Do you ever find yourself longing For the beginning of the world- That unimaginable openness When the earth awoke - all quick, and fresh, and teeming?
I finished this poem, oddly enough, the same day that I read an article by Margaret Renkl in the New York Times about how “The Pandemic Shows All is Not Lost.” “Covid 19,” she writes, “will not reverse the ravages of climate change, and it will not interrupt our progression toward an even more desperate future. But it is allowing us to see with our own eyes how ready the natural world stands to reclaim the planet we have trashed, how eagerly and swiftly it will rebound if we give it a chance.”
This pandemic, this end of our world, Stifles us in our houses, while the houseless Cower in abject fear of invisible menace- Those silent microbes sundering us from each other. Never mind - did you see the little birds, Like tiny grace notes, cross the moon last evening? At dawn, they land to feed along our rivers. We find joy in their beauty, and faith in their returning.
When I was a little girl I attended a school where we stood on our feet every morning chanting “Praise him and magnify him forever” as our headmistress read from a wonderfully apochraphal psalm listing all of the glories of creation, one after the other. “O ye Fire and Heat, O ye Dews and Frosts, O ye Green Things upon the earth, O ye Whales, and all that move in the waters” – on and on she would go about the glories of creation as the voices of children called out our response in the morning of the day and of our lives.
The beasts of the field are suddenly among us: Coyote lope along our empty sidewalks, Foxes drop by for curious backyard visits, Impertinent skunks on our lawns ignore us entirely. Kangaroos lollop down streets in the center of Aukland, Mountain lions walk fearless along the forest verges, Grizzles loll in abandoned Yosemite campgrounds, While toads and frogs migrate across empty highways. The birds and the beasts and all things that move in the water Rejoice in creation thown open by our absence.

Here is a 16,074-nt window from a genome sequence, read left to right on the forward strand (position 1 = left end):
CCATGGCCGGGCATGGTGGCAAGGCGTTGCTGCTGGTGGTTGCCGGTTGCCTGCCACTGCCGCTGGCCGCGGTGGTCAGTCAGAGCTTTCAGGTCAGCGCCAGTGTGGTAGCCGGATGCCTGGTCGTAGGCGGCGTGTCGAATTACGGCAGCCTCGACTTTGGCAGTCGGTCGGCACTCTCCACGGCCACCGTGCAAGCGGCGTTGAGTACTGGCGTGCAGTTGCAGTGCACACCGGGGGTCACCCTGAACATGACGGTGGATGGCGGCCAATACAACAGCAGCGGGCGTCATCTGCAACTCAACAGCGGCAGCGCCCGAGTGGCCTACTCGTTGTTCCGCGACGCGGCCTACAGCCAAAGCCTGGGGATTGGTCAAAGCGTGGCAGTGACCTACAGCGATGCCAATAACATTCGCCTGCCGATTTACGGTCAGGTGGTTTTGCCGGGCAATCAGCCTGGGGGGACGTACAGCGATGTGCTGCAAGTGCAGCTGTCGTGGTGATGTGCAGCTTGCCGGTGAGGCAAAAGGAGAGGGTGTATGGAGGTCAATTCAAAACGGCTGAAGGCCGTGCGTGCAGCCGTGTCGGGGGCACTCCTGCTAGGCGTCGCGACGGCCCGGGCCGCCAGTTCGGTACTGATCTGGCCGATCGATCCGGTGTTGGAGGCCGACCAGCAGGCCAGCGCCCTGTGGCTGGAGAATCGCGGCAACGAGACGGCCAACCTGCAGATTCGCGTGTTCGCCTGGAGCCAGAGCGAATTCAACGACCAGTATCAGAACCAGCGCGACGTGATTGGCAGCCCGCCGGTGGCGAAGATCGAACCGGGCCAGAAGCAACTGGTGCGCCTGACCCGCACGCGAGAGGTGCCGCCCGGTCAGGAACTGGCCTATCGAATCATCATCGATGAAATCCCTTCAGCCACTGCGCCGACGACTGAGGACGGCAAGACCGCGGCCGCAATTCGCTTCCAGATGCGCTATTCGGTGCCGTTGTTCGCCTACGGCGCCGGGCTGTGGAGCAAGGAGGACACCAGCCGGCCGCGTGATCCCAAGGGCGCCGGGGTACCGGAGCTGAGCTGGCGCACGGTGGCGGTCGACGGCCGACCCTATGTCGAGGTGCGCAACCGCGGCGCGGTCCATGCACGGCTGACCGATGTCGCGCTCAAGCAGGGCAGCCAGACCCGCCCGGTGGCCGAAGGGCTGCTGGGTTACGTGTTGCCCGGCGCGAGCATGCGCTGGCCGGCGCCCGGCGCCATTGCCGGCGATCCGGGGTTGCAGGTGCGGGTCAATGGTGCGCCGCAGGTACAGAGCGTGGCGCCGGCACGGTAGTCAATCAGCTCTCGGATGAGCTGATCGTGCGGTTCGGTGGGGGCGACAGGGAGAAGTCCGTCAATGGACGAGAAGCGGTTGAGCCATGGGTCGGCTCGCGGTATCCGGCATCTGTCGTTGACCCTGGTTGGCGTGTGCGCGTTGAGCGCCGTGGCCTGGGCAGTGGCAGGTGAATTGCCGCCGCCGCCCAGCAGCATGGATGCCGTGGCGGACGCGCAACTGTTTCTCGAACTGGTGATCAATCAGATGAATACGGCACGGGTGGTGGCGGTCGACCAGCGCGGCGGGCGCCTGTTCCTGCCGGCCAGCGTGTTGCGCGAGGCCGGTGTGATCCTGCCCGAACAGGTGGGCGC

This morning my friend Ashok sent me photos of the sky over the Himalayas, clear and blue for the first time in decades, and told me that the Covid 19 lockdown has brought thousands of flamingos back to Delhi. Of course we environmental activists don’t want to indulge in a “There, I told you so” attitude, but it is striking how very quickly nature cleanses itself when we bring ourselves to a halt for another reason entirely. The virus is an aspect of Mother Nature too, and if the only way to refresh the air we need to breathe is to live on a smaller scale, we have shown to ourselves that we can do it
“And so our first task when we emerge from this isolation,” concludes Renkl, “will be to remember to sear into our memories that pure pageantry of wildness, of life in its most insistent persisting. And then to try in every possible way to save it.”
They say that there are schools of dolphin at play In the canals of Venice, now that no gondolas Chockablock with tourists, roil the dazzling waters. They trill merrily to each other in high-pitched music. All the rest is true, but there are no dolphins in Venice: It's just a story, a legend we have invented Out of our terror, and out of our deep yearning For a verdant world where we are in tune with the music Of the beings of the earth, having found our place among them.